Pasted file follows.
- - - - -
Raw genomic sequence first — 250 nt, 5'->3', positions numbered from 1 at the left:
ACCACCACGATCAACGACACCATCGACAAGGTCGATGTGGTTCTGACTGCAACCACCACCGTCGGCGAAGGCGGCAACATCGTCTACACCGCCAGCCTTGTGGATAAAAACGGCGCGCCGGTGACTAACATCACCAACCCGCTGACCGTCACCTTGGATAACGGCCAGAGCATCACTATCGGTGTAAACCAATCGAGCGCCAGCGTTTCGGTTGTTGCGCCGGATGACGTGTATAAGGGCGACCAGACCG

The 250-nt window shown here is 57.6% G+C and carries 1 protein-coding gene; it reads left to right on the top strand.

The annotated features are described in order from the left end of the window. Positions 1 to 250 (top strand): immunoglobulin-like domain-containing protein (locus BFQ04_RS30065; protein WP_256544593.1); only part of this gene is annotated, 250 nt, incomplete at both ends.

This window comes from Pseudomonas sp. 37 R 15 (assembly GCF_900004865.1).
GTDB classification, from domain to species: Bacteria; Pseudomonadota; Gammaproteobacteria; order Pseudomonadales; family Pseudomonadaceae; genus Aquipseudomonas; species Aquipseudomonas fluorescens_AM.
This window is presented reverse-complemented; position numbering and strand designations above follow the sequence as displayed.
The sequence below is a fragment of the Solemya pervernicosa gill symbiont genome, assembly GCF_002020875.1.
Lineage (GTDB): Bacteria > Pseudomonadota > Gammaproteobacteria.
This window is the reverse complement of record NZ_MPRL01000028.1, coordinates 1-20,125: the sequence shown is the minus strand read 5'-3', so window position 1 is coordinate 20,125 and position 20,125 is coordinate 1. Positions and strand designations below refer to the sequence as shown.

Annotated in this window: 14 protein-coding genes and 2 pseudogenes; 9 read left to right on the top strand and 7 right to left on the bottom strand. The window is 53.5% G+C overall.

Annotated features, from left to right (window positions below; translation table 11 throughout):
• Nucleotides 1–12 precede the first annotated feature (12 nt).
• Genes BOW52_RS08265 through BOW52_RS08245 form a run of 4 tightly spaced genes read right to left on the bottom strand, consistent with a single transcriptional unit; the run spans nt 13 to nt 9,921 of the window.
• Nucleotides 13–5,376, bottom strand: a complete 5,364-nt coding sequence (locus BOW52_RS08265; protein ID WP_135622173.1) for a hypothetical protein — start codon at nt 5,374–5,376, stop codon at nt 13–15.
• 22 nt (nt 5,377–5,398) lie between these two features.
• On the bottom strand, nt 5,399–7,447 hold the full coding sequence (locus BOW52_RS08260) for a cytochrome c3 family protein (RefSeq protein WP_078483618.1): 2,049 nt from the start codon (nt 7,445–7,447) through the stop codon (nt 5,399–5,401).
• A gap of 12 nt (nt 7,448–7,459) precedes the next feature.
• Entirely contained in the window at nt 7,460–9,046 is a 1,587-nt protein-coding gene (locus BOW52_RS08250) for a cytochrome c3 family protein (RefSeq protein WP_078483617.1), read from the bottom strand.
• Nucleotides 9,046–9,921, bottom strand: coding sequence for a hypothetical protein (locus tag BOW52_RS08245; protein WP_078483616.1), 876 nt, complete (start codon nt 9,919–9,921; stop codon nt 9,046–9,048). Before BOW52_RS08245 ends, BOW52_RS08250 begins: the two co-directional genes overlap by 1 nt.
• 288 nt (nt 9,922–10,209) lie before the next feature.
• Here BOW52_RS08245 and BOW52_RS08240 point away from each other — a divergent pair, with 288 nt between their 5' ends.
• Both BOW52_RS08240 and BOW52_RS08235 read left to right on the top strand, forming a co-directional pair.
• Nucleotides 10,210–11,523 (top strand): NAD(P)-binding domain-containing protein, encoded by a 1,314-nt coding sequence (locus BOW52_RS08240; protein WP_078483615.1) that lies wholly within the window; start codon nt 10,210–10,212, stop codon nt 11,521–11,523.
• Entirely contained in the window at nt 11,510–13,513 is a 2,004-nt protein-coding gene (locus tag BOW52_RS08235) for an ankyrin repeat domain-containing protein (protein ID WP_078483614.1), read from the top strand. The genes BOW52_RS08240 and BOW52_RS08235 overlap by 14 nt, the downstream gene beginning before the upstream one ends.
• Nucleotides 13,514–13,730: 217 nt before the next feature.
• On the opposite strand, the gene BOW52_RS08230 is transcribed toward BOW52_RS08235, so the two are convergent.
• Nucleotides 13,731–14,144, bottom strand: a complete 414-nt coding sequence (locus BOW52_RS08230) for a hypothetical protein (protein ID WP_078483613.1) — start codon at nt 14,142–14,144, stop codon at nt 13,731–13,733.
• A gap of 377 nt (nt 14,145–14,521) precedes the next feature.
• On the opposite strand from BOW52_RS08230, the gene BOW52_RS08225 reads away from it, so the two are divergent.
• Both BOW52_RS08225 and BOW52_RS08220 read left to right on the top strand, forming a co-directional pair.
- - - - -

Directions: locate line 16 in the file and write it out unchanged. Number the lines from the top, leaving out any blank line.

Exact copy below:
• 22 nt (nt 5,377–5,398) lie between these two features.